I am reminded of the line in Shakespeare’s play, “Henry V”, on the eve of the Battle of Agincourt, when the king says “…and gentlemen in England now a-bed shall think themselves accursed they were not here….” While my colleagues who have joined our profession post 1976 are surely not accursed, being at the beginning with all the uncertainty, fear and potential looming ahead was an incredible experience that is hard to put into words! We had the challenge of implementing Frank’s ideas without a clear road map and lots of resistance. Who are these “MEDITATORS” –(I DID MEAN MEDITATORS AS SO MANY PEOPLE CALLED US THAT ) to tell us how to resolve disputes!!

    To tell the truth, I didn’t think these ideas would work, but we forged full steam ahead, hoping not to embarrass Frank or ourselves: Would folks come? Would they settle? And finally, would they keep those agreements forged by them, not ordered by judges? Happily every two weeks for the last 4i years, I have gotten a paycheck proving Frank was right:

    They do come –with a nudge from the judge; more settle than not; and very few agreements are breached.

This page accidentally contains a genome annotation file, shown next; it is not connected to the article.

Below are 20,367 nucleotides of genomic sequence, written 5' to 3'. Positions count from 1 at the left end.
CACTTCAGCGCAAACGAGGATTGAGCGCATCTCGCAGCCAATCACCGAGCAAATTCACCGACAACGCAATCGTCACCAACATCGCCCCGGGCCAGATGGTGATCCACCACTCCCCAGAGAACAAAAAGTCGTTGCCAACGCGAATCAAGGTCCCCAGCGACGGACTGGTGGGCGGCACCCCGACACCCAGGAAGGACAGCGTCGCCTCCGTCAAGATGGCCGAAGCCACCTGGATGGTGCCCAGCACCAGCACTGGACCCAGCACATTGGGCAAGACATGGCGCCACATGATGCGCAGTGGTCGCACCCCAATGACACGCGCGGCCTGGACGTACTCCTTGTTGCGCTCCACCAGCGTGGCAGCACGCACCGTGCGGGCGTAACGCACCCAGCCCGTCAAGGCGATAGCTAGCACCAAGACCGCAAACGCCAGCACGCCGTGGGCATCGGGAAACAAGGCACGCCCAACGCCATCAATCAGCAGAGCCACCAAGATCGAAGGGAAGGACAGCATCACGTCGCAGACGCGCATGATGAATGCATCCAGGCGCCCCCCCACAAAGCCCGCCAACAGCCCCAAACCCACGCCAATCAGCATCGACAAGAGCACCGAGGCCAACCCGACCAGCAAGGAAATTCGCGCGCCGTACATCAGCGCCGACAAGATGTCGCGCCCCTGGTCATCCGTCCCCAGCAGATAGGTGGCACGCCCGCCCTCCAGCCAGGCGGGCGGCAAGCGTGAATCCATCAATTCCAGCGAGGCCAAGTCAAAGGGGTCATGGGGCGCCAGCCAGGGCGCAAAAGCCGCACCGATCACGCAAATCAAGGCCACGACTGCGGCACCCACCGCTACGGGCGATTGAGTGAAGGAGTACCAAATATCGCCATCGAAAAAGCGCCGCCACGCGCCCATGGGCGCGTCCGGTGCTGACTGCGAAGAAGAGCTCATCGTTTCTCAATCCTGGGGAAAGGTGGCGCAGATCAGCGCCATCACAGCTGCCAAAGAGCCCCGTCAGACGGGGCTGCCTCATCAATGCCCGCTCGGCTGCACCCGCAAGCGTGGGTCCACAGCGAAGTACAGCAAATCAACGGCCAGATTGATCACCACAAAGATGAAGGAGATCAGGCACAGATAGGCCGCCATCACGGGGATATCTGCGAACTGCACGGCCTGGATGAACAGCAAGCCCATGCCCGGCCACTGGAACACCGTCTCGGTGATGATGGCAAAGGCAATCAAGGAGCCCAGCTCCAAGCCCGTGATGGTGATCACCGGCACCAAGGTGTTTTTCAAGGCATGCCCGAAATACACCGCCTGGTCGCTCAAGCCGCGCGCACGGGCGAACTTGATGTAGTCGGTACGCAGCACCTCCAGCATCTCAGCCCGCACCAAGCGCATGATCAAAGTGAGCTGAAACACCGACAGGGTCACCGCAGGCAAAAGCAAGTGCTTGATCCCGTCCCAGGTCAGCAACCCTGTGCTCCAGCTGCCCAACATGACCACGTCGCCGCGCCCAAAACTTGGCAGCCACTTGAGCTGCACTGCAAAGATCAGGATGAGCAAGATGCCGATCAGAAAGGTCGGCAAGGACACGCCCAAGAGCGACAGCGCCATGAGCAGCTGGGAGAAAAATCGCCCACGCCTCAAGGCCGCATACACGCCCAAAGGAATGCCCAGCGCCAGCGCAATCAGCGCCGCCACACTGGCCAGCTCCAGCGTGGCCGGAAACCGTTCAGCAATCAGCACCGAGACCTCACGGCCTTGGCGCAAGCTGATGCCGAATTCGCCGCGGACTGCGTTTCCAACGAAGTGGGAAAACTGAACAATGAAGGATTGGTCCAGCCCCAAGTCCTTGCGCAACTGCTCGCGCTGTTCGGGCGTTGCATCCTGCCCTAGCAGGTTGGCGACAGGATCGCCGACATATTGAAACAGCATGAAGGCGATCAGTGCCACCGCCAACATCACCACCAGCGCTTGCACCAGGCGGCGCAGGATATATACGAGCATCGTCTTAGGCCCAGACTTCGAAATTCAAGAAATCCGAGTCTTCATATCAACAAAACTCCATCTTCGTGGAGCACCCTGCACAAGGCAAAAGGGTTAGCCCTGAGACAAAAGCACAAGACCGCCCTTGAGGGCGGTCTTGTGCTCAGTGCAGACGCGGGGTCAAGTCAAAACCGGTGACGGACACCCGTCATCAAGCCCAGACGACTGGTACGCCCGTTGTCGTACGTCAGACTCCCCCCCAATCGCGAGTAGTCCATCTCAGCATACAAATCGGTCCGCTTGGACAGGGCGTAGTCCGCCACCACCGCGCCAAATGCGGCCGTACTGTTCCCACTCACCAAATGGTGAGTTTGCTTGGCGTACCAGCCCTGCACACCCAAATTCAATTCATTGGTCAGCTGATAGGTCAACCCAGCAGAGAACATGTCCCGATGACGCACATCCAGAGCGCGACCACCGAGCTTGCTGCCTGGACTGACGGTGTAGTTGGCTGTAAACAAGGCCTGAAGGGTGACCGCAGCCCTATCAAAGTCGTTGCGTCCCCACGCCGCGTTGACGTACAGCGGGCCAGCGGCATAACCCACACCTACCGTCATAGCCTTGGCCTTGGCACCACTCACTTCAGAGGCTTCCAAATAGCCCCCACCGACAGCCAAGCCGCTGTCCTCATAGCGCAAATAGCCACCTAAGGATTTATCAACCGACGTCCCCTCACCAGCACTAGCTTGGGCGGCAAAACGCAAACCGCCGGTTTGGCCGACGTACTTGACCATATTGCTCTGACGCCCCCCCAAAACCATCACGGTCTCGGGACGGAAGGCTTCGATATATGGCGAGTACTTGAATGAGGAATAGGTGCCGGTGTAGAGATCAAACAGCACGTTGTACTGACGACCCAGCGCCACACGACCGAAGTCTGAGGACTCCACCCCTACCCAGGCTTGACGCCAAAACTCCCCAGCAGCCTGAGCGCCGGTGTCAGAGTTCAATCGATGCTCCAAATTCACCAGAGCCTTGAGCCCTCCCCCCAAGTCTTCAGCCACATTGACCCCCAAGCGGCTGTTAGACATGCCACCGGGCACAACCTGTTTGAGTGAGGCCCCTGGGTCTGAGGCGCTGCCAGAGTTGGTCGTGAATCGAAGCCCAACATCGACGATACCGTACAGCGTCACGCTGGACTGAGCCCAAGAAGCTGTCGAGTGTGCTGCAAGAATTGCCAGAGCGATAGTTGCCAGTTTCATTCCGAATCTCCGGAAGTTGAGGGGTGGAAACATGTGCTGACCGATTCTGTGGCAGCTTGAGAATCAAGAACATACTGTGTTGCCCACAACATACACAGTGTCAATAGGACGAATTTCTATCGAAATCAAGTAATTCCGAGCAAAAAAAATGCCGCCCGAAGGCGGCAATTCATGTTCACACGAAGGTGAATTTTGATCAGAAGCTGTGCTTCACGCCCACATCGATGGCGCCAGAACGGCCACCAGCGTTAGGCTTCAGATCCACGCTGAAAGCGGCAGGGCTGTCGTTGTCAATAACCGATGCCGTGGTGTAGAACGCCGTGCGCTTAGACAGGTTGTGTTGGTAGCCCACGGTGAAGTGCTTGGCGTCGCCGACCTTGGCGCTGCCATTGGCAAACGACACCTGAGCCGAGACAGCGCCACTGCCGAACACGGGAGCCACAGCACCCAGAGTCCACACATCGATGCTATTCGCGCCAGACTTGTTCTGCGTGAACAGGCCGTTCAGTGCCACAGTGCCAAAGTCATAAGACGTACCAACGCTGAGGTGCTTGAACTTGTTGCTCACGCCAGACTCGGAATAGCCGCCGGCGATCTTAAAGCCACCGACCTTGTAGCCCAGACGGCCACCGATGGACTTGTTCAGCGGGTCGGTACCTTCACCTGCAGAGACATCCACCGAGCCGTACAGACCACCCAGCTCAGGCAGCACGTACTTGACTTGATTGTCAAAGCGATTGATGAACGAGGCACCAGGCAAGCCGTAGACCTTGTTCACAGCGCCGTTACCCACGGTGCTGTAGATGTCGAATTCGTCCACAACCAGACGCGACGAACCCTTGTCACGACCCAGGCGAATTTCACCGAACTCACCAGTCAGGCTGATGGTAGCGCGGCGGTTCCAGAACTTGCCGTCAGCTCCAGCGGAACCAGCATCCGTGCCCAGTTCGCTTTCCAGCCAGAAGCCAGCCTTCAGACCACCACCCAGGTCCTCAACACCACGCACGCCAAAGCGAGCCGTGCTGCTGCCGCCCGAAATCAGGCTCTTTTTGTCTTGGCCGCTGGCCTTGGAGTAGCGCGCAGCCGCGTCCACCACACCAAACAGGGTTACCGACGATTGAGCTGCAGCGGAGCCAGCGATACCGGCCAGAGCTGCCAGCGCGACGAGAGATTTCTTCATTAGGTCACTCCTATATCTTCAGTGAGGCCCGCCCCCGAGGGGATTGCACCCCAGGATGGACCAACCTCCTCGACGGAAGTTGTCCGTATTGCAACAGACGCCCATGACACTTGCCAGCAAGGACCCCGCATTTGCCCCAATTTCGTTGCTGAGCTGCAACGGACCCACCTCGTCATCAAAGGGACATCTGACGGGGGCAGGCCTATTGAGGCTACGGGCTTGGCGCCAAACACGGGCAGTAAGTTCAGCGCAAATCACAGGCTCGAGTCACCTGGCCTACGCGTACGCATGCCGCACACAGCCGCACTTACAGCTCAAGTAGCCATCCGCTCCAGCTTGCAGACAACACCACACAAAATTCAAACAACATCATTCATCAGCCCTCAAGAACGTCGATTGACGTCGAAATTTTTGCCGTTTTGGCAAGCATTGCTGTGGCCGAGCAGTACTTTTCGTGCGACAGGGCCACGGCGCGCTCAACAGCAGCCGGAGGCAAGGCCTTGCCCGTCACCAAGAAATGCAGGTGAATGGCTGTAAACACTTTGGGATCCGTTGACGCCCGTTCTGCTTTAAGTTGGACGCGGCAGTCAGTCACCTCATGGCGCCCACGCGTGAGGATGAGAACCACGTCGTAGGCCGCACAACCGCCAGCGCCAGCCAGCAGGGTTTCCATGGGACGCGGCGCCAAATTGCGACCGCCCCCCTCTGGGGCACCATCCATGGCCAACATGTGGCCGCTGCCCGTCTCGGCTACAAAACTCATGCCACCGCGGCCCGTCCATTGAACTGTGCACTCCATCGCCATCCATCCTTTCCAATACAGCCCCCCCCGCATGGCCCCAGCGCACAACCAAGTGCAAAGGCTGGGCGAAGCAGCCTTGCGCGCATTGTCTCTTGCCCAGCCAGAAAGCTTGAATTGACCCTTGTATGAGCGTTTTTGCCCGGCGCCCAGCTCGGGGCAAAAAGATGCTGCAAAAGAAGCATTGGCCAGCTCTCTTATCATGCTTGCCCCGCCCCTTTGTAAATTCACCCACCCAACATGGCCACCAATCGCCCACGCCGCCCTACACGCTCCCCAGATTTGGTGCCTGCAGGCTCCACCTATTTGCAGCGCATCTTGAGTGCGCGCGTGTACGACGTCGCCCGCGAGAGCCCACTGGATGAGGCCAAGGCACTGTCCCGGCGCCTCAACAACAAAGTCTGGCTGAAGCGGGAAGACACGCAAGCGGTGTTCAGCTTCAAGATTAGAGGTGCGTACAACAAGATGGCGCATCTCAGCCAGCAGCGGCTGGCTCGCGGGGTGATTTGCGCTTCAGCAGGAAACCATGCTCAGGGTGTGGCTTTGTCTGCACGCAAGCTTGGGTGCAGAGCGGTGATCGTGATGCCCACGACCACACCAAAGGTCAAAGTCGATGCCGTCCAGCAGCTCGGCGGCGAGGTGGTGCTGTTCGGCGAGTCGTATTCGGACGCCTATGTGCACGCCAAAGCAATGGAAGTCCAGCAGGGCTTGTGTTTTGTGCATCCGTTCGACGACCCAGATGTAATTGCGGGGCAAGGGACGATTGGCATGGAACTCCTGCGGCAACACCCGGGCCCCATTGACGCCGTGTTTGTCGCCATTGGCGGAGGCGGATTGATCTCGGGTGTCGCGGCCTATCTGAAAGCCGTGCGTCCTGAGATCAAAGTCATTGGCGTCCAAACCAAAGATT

From day one, we believed Frank’s idea of working with and not separate from the courts was key to obtaining referrals. We also listened when he said mandatory referrals to mediation might be necessary as long as the parties were NOT mandated by courts or mediators to settle. The hot debate over voluntary versus court-ordered mediation is belied by Frank’s wisdom.

    The last 40 years implementing Frank’s vision has been an exciting journey from courts to schools; to class action lawsuit settlements, substituting mediation and arbitration for litigation; to administrative agencies dealing with Title VII of The Civil Rights Act of 1964, as amended in 1991; to myriads of workplace disputes; to major environmental and public policy disputes. JCA alone has handled 1,500-3,000 referrals for mediation yearly during this time period.

    In short, all of us in the ADR field owe our careers to the kind and gentle genius known as Frank Sander. Without him, there would be no Dispute Resolution Section of the ABA; no statewide commissions regulating ADR practice in some states; no law school courses teaching ADR; and no institutionalization of ADR in local courts, such as ours in Georgia for
    25 years.

    It is my fervent hope that the Dispute Resolution Section and all ADR practitioners will go beyond these reflections and tributes following Frank’s death to ensure that the fascinating, improbable history of Frank Sander’s creating and nurturing the ADR field will not be lost. I am grateful and privileged to have been a part of implementing his vision of greater access to ADR for all, regardless of income or status, from the beginning of our profession.

    May Frank rest in peace in God’s care, and may we continue to honor him by our work in ADR for years to come.

    Edith (Edie) B. Primm, Esq.
    Executive Director, Justice Center of Atlanta